Fewer MIs, More Strokes Now Seen With Major Noncardiac Surgery

Marlene Busko

January 11, 2017

NEW YORK, NY — Overall rates of perioperative major adverse cardiovascular and cerebrovascular events (MACCE)—defined as in-hospital all-cause death, MI, or ischemic stroke—decreased in patients who had major noncardiac surgery in the past decade, which is "encouraging," researchers report[1].

A closer look revealed that rates of perioperative MI and death dropped, but the rate of perioperative stroke grew from 2004 and 2013 in patients who were hospitalized for major noncardiac surgery and were part of a large US national database.

This latter finding is "concerning," especially since the incidence of stroke has declined steadily over the past decades in the US, so it should be studied further, Dr Nathaniel R Smilowitz (New York University School of Medicine, NY) and colleagues write in a study that was published online December 28, 2016 in JAMA Cardiology.

The significant overall decline in MACCE in patients who had major noncardiac surgery was "encouraging," but it is also "concerning that perioperative stroke does not appear to follow suit," Drs Nicole M Bhave and Kim A Eagle (University of Michigan, Ann Arbor) echo in an accompanying editorial[2].

Could some of the stroke findings be because "perioperative beta-blockade is still overprescribed?" Bhave and Eagle wonder, adding that it would have been useful to know how many patients were taking beta-blockers, statins, and aspirin in this study.

Senior author Dr Sripal Bangalore (New York University School of Medicine) told heartwire from Medscape, "We need more studies to figure out if there [really] is an increase in stroke and why there is an increase in stroke. This could be from a host of reasons, including maybe rampant and indiscriminate use of beta-blockers perioperatively," he too speculated.

He noted, "As cardiologists we are always faced with this decision of clearing these patients prior to noncardiac surgery."

Clinicians have tried different strategies to try to reduce the risk of perioperative MACCE in patients undergoing noncardiac surgery in the past decade and a half, and this study aimed "to see whether we have made any progress," he said.

The results showed that "even though all other end points seemed to be moving in the right direction, stroke seemed to increase," so clinicians should focus more attention to preventing stroke. Moreover, "it looks like there are some surgeries—such as vascular, thoracic, and transplant surgery—that are higher risk, so maybe we should be more vigilant and careful with this group of patients."

Effects of Shifting Practices to Prevent MACCE in Noncardiac Surgery

Smilowitz and colleagues aimed to evaluate national trends in perioperative MACCE, at a time when there has been a "culture change in perioperative cardiovascular evaluation and management," as Bhave and Eagle write.

"On the basis of landmark studies such as the Coronary Artery Revascularization Project (CARP) and the Perioperative Ischemic Evaluation (POISE) trial, we have learned that practices such as routine preoperative coronary angiography and one-size-fits-all beta-blockade are not beneficial (and, in the latter case, appear to be harmful)," they continue.

"The most recent iteration of the American College of Cardiology/American Heart Association (ACC/AHA) perioperative guidelines advocates a relatively parsimonious approach to preoperative stress testing and advises caution with regard to initiating and titrating beta-blockers."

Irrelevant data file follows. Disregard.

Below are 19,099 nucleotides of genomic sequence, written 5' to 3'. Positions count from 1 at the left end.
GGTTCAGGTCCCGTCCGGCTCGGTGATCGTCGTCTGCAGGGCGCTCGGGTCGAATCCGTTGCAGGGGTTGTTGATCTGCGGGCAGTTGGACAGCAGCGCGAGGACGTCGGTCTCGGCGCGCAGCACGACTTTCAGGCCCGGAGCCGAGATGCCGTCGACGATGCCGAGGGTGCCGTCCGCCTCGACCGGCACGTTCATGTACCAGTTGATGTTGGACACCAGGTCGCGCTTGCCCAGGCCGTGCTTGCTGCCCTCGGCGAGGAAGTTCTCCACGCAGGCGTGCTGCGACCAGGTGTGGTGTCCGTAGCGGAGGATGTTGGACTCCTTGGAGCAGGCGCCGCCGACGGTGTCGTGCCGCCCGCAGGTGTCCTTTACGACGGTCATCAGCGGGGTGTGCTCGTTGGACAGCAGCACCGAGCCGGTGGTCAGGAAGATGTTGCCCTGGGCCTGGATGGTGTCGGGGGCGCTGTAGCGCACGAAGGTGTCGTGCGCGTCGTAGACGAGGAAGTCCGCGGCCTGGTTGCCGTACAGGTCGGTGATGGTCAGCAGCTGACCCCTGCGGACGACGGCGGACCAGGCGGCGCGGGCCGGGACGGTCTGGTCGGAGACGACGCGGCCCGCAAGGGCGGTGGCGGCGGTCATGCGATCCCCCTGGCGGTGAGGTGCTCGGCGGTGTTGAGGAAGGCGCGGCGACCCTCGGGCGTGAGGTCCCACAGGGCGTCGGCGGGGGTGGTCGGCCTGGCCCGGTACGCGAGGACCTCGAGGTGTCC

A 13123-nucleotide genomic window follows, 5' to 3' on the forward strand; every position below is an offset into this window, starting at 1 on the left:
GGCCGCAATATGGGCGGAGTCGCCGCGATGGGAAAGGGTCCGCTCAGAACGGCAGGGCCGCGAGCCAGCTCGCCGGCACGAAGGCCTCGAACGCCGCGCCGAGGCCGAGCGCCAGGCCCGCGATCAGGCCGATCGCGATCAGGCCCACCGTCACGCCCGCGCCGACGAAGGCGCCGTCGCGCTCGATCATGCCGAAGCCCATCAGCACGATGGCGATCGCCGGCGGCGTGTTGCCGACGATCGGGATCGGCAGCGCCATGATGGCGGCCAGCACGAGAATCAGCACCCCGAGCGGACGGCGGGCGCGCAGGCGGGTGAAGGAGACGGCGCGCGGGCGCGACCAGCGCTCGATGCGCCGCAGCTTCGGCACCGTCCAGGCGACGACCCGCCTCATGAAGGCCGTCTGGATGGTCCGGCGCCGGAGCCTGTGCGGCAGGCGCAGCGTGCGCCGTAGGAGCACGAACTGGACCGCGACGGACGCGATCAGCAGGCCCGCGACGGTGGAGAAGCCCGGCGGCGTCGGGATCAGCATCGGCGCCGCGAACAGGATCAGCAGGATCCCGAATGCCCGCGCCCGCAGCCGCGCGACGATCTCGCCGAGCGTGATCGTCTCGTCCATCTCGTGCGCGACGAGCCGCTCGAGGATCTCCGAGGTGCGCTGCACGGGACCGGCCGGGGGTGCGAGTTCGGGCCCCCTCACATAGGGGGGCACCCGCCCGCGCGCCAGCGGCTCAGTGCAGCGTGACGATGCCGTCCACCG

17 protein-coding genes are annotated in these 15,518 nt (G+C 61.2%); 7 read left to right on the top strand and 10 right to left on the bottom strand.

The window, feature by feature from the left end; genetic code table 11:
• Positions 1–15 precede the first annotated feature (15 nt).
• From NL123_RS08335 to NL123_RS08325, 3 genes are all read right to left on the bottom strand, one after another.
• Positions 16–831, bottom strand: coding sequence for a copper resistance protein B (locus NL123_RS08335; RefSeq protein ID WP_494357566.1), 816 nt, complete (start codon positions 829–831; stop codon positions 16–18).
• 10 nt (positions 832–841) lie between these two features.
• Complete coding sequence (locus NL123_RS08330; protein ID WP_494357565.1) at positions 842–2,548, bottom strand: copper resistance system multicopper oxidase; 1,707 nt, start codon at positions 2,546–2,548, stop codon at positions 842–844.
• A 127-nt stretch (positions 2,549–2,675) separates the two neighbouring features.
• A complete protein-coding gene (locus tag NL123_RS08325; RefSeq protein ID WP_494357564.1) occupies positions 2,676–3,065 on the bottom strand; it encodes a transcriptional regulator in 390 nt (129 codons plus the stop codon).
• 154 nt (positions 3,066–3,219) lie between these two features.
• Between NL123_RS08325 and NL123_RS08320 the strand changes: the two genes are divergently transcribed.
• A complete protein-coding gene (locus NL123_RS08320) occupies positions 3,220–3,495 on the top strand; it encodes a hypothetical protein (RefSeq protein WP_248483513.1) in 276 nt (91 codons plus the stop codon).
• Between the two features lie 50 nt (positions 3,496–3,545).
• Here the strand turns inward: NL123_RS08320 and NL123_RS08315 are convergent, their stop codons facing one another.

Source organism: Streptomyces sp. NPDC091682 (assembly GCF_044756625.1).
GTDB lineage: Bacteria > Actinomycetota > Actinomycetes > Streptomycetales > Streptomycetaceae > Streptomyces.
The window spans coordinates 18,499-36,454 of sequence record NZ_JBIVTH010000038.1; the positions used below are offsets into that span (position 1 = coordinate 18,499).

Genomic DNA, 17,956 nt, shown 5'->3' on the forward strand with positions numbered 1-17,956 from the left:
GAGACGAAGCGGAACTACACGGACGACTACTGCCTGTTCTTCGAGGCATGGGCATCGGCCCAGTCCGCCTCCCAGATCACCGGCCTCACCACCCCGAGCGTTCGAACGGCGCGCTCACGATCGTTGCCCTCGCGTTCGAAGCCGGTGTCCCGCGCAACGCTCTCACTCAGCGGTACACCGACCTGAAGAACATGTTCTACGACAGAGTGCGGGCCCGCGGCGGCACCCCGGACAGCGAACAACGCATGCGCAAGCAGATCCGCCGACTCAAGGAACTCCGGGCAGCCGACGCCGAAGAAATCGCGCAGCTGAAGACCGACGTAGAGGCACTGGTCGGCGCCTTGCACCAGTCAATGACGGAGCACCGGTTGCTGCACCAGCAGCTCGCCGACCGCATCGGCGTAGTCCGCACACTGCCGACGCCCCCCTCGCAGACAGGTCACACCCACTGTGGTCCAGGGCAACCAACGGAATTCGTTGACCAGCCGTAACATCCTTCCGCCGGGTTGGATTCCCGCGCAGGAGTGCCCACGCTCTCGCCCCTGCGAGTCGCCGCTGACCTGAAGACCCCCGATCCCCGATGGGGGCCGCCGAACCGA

Smilowitz and colleagues examined data from patients who were part of the Healthcare Cost and Utilization Project's (HCUP) National Inpatient Sample (NIS) database and were 45 and older during the period from January 2004 to December 2013 when they were hospitalized for major noncardiac surgery in the US.

They identified 10,058,621 patients who were hospitalized for 13 types of major noncardiac surgery: breast, endocrine, otolaryngology, general, genitourinary, gynecologic, neurosurgery, obstetrics, orthopedic, skin and burn, thoracic, noncardiac transplant, and vascular surgery. The patients had a mean age of 66, and 57% were women.

Perioperative MACCE occurred in 317,479 hospitalizations (3.0%), or in one in every 33 patients.

The risk of MACCE was highest in patients undergoing vascular (7.7%), thoracic (6.5%), and transplant surgery (6.3%), and lowest in patients who had obstetric and gynecologic surgery.

Between 2004 and 2013, perioperative MACCE declined from 3.1% to 2.6% (P< 0.001 for trend), driven by decreases in death and MI, but perioperative ischemic stroke increased from 0.52% to 0.77% (P <0.001 for trend).

Perioperative MACCE was more frequent among men than women (3.5% vs 2.6%), and among black patients compared with white patients (3.8% vs 2.9%; P<0.001 for both).

"This is based on an administrative data set, so there are obviously some limitations," Bangalore said. "We cannot find causations," but inappropriate beta-blocker administration may play a role. "The guidelines were in fact very supportive early on, and now it has become a class 2 recommendation for patients who are not already on these drugs."

Following this hypothesis-generating study, Bhave and Eagle write, "We are in need of prospectively collected, clinically relevant data to confirm and elaborate upon the findings . . . [and to] develop useful countermeasures," they urge. "Multicenter, multiregional collaboration will be essential to accomplish these goals."

Given the recent expanded indication for statins in primary prevention in the 2013 ACC/AHA lipid guidelines, "it will be interesting to see if perioperative stroke rates decline in future studies," the editorialists write.

The authors and editorialists reported that they have no potential relevant financial relationships.

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